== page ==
Long Time, No See

Yo it’s been a bit. I’ve been busy working on school stuff and while I have been posting things, I seem to have neglected this blog. Let me catch you up (if you still follow me, that is).

First and foremost, I changed my logo recently after feedback that it looked “straight out of the ’70s” and “I wonder if this business card is current or if it’s ancient and I should toss it”.

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I also redesigned my Sachtberg characters, as I am working on redoing an animated storyboard (animatic) for a potential short film.

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I experimented with a new painting process which involves using a “Digital Maquette”. I use Blender Cycles to make a 3D render of the subject with lighting and materials. I then use this as reference for painting. It’s the same as making a maquette (miniature posed sculpture) out of clay. The results are good, but rendering the maquette takes almost as long to do as it takes to paint the final picture.

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Here is a sample of one of my render trials for a painting. I used spheres to gauge the lighting from all directions as well.

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Both of these paintings were completed using digital maquettes for perspective, lighting, and material reference. Yes I know it’s obnoxious that I continue to paint these characters but whatever. Read on to find out my thoughts on this subject.

I have made the decision to focus my character design work on creatures, animals, and humanoid animals. Personally I feel more interest in designing such characters as I believe humans are “boring”. Not to say I won’t design human characters any more, but they won’t be my “preferred area of work”. Humans are still artistically “beautiful”, and the human figure is a wonder of nature. However, I find it more entertaining to apply these human characteristics to something non-human, and to invent new species through all kinds of “Genetic combinations” and biological research and what not. My drive as an artist is to create a new world. I apply algorithms and research and extensive effort into new cultures, new histories, new ways of life. Perhaps a mockery of this world, or a reflection of what could be possible out there in the mess of universes. It may be my personal opinion, but I find animal characters fundamentally more interesting to look at- especially if human qualities are cleverly applied. In addition to creating sentient animal-people characters, I also think Artificial Intelligence a fascinating subject rich with designs to explore.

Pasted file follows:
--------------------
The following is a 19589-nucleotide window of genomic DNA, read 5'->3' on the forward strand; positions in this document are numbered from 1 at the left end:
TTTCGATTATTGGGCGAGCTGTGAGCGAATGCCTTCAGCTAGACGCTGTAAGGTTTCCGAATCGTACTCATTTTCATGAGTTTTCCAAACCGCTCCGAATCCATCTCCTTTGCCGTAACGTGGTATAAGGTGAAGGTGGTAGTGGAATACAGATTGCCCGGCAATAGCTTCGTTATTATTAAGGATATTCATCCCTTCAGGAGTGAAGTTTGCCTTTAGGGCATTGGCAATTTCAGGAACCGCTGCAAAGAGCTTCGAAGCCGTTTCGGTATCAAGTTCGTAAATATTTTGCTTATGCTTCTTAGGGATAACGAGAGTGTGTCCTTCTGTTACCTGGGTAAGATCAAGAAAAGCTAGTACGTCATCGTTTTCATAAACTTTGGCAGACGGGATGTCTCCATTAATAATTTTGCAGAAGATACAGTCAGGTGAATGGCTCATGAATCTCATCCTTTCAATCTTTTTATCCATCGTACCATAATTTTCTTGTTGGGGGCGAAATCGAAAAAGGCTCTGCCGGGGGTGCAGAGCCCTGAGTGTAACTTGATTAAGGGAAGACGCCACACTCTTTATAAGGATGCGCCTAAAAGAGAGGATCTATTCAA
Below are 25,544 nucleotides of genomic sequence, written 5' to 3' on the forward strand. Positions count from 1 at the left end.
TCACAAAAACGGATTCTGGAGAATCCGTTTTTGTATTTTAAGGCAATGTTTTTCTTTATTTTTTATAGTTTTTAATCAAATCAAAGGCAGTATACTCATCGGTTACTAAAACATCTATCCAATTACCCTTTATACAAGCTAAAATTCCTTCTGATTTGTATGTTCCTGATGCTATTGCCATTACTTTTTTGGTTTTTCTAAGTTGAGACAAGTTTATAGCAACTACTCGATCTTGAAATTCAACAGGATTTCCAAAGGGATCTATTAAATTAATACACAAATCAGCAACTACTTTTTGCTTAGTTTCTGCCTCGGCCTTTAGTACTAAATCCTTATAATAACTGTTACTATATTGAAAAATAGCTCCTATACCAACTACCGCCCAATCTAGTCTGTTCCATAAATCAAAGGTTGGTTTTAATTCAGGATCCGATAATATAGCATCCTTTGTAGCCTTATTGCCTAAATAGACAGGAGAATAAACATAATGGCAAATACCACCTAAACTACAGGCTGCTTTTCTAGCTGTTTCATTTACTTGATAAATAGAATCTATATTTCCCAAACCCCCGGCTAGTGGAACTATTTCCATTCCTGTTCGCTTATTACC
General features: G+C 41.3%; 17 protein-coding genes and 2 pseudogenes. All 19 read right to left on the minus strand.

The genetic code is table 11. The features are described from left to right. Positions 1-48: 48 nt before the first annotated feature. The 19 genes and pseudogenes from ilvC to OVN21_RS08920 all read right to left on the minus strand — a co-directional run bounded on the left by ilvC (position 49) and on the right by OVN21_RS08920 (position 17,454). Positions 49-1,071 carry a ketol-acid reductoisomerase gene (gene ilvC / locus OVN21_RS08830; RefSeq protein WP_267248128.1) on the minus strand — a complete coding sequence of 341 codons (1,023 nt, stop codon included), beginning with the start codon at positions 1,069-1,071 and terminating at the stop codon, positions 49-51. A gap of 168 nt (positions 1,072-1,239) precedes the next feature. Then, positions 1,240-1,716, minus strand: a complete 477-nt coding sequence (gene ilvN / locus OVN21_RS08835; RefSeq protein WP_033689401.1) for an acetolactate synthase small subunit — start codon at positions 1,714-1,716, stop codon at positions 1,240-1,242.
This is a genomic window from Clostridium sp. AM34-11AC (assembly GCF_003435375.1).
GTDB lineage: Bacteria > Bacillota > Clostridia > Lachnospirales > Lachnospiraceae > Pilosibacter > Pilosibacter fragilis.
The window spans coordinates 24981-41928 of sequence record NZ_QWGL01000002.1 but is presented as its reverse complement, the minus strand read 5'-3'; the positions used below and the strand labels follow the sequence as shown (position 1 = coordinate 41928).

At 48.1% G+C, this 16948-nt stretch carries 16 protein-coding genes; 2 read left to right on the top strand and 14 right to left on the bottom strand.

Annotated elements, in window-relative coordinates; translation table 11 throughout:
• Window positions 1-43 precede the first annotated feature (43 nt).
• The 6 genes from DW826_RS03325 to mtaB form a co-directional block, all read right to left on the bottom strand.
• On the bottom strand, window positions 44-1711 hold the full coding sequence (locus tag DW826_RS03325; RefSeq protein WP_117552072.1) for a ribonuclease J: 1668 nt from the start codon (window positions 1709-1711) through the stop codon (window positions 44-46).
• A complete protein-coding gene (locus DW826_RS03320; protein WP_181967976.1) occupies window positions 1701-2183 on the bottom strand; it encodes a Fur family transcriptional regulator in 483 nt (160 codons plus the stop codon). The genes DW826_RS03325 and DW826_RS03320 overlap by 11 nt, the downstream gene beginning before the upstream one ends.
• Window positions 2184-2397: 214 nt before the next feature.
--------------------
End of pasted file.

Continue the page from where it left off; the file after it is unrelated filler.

An interesting perspective to the question, “What is it to be human?”

FROM GREATNESS TO DUST update: My comic isn’t over, I’m just pulling back and reconsidering my approach to delivering the content. The comic page format looks nice, but it takes a long time to produce. The rule of comics is “show, don’t tell”, and I find this rule disappointing because it makes describing things deeply a challenge. I am aiming for a more “mixed media” approach- including comic formats, novel-like text with illustrations, and even animations. Keep your eyes out for the next release.

Comic: Part 2, Page 1 released

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After delays with the holidays and getting my drawing tablet working, I’ve decided to post what I have finished of part 2 so far. Check it out at http://greatness-to-dust.tumblr.com/post/107403052062

It appears the process of going from rough sketch to inked/painted page takes quite longer than I had expected. This page took me a combined total of about 12 hours. I’m hoping it’s just because I haven’t developed a rhythm yet.

Spring Break

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I had a very well needed week off from both school and work. I did nothing really of value until today- the last day of break.

I painted a fox to study how fur reflects light. Contrary to popular style, fur actually does not have much of a specular highlight. The mass of hairs diffuses the light and breaks up specularity. Highlights are generally thin and anisotropic (seen only at certain viewing angles), much like the hair on a human’s head. Fur generally appears to be “planes” of a single value, only darker around overlapping planes. Rim lighting is incredibly effective, as the hairs along the contour pick up most of the back-light, causing a sharp glow.